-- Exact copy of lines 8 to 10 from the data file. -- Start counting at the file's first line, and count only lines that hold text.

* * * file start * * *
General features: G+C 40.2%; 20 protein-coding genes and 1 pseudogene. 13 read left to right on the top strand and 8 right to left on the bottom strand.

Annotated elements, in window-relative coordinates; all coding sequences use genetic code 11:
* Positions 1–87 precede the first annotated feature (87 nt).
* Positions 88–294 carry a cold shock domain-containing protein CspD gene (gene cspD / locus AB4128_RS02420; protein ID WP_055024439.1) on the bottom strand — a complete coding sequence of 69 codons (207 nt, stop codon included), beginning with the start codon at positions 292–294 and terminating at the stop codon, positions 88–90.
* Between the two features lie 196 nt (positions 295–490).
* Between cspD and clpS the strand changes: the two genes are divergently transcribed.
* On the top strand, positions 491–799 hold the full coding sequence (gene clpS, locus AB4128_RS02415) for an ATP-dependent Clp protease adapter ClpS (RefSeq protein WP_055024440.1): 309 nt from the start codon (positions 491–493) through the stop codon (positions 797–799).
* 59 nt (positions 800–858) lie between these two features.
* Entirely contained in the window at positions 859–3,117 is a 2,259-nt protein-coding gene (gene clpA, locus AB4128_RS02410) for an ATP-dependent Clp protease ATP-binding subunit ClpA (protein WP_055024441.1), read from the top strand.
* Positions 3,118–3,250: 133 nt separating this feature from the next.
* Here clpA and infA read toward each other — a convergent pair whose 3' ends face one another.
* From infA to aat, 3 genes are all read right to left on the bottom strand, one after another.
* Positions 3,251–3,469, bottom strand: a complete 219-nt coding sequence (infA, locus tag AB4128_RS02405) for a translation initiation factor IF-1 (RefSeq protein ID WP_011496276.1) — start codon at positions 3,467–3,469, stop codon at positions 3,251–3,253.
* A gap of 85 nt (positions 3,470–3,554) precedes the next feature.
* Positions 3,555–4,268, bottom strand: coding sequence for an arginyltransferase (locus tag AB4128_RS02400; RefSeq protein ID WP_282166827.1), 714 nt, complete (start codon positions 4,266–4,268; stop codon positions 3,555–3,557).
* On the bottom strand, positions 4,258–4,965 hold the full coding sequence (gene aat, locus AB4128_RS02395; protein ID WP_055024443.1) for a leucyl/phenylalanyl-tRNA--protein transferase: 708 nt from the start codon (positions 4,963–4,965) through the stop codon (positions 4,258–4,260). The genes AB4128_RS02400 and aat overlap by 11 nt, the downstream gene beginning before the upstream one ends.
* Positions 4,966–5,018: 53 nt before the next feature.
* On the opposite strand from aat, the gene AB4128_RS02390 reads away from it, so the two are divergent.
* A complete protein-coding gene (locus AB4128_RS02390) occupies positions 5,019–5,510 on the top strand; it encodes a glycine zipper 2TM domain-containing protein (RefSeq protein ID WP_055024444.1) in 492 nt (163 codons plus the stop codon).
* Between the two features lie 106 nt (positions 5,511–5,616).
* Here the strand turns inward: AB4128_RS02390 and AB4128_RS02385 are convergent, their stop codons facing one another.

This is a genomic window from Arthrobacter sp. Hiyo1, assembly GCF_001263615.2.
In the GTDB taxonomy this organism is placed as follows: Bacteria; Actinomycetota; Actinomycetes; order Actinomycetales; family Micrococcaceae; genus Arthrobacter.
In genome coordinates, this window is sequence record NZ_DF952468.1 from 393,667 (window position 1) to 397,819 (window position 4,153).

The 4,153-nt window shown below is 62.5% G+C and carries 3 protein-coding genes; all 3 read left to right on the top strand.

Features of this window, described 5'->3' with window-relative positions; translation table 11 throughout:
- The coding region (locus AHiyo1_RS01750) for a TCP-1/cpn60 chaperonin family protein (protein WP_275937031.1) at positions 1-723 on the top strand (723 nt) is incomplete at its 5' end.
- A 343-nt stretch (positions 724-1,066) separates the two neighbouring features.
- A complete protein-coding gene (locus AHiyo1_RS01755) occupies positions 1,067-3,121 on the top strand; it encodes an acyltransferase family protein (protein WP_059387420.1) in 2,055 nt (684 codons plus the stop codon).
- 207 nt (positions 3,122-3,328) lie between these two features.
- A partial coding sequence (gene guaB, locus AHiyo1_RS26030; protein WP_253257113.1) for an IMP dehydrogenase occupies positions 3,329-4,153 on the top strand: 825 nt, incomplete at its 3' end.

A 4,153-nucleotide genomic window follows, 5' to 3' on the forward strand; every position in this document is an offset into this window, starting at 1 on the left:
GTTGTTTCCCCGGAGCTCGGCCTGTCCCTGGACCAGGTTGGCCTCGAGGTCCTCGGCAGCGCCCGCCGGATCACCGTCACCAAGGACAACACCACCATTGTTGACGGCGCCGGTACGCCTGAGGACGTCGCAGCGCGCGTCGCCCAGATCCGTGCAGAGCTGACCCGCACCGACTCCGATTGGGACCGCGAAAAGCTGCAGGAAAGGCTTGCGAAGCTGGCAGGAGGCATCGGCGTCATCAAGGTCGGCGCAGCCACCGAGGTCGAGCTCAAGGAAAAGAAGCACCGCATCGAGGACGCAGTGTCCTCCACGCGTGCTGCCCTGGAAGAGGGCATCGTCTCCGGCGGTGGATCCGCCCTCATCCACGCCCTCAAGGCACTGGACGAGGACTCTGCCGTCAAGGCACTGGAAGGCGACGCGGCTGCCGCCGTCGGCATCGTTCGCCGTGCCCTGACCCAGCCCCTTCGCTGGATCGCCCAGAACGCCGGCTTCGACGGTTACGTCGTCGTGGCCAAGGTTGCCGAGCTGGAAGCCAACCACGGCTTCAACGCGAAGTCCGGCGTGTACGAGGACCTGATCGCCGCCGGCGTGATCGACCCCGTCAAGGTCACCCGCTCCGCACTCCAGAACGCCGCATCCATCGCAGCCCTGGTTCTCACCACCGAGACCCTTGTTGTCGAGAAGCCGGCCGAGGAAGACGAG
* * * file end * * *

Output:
* 59 nt (positions 800–858) lie between these two features.
* Entirely contained in the window at positions 859–3,117 is a 2,259-nt protein-coding gene (gene clpA, locus AB4128_RS02410) for an ATP-dependent Clp protease ATP-binding subunit ClpA (protein WP_055024441.1), read from the top strand.
* Positions 3,118–3,250: 133 nt separating this feature from the next.